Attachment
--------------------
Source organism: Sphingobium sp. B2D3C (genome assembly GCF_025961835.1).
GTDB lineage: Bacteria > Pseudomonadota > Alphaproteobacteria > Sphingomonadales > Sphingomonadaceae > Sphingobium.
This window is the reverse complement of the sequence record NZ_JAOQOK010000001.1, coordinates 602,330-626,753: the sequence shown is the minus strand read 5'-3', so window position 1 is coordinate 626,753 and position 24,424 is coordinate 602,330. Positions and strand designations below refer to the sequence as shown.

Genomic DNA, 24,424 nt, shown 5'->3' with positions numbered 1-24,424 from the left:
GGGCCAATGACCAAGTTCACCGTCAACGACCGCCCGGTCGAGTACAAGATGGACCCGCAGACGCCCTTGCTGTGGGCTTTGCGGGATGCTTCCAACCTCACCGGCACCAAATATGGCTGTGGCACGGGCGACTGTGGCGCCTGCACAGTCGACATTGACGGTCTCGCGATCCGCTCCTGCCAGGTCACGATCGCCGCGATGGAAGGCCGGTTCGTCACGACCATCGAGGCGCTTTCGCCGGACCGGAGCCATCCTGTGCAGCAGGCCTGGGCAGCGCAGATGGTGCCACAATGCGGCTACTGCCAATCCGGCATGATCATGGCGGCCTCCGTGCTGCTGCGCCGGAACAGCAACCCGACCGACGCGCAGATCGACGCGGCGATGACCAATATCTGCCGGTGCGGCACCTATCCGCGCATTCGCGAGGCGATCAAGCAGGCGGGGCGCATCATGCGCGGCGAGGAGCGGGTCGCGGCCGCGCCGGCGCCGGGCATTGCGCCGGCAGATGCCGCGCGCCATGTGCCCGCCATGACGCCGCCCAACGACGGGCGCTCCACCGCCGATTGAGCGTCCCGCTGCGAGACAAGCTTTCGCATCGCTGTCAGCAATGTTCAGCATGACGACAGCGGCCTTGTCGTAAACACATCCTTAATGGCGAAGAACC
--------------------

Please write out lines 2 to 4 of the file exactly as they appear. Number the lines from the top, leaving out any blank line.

GTDB lineage: Bacteria > Pseudomonadota > Alphaproteobacteria > Sphingomonadales > Sphingomonadaceae > Sphingobium.
This window is the reverse complement of the sequence record NZ_JAOQOK010000001.1, coordinates 602,330-626,753: the sequence shown is the minus strand read 5'-3', so window position 1 is coordinate 626,753 and position 24,424 is coordinate 602,330. Positions and strand designations below refer to the sequence as shown.

Genomic DNA, 24,424 nt, shown 5'->3' with positions numbered 1-24,424 from the left: